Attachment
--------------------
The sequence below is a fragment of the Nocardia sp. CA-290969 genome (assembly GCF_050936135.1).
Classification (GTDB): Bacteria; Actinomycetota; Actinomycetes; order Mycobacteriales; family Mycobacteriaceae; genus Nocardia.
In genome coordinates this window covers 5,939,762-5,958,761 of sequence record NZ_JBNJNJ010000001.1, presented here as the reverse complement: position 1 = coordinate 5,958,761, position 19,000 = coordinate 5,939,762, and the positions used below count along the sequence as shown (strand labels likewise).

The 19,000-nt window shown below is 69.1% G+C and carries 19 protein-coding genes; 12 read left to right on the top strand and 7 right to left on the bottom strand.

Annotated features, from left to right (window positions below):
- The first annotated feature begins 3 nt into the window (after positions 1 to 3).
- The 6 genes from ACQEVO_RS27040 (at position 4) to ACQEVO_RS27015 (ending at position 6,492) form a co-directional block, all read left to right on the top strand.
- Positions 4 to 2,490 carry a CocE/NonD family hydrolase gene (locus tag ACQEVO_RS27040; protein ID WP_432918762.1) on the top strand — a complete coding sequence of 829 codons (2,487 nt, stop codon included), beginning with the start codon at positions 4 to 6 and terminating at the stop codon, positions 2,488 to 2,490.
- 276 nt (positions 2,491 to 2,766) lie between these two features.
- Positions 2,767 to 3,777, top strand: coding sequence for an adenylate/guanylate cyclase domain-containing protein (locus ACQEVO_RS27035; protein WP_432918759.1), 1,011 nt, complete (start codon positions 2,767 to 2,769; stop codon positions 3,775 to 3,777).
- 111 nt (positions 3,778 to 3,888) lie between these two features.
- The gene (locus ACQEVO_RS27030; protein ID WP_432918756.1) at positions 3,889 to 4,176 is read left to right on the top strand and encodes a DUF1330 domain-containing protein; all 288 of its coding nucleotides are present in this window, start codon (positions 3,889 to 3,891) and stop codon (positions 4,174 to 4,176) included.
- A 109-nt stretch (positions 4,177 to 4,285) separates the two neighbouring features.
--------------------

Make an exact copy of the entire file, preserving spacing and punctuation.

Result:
The sequence below is a fragment of the Nocardia sp. CA-290969 genome (assembly GCF_050936135.1).
Classification (GTDB): Bacteria; Actinomycetota; Actinomycetes; order Mycobacteriales; family Mycobacteriaceae; genus Nocardia.
In genome coordinates this window covers 5,939,762-5,958,761 of sequence record NZ_JBNJNJ010000001.1, presented here as the reverse complement: position 1 = coordinate 5,958,761, position 19,000 = coordinate 5,939,762, and the positions used below count along the sequence as shown (strand labels likewise).

The 19,000-nt window shown below is 69.1% G+C and carries 19 protein-coding genes; 12 read left to right on the top strand and 7 right to left on the bottom strand.

Annotated features, from left to right (window positions below):
- The first annotated feature begins 3 nt into the window (after positions 1 to 3).
- The 6 genes from ACQEVO_RS27040 (at position 4) to ACQEVO_RS27015 (ending at position 6,492) form a co-directional block, all read left to right on the top strand.
- Positions 4 to 2,490 carry a CocE/NonD family hydrolase gene (locus tag ACQEVO_RS27040; protein ID WP_432918762.1) on the top strand — a complete coding sequence of 829 codons (2,487 nt, stop codon included), beginning with the start codon at positions 4 to 6 and terminating at the stop codon, positions 2,488 to 2,490.
- 276 nt (positions 2,491 to 2,766) lie between these two features.
- Positions 2,767 to 3,777, top strand: coding sequence for an adenylate/guanylate cyclase domain-containing protein (locus ACQEVO_RS27035; protein WP_432918759.1), 1,011 nt, complete (start codon positions 2,767 to 2,769; stop codon positions 3,775 to 3,777).
- 111 nt (positions 3,778 to 3,888) lie between these two features.
- The gene (locus ACQEVO_RS27030; protein ID WP_432918756.1) at positions 3,889 to 4,176 is read left to right on the top strand and encodes a DUF1330 domain-containing protein; all 288 of its coding nucleotides are present in this window, start codon (positions 3,889 to 3,891) and stop codon (positions 4,174 to 4,176) included.
- A 109-nt stretch (positions 4,177 to 4,285) separates the two neighbouring features.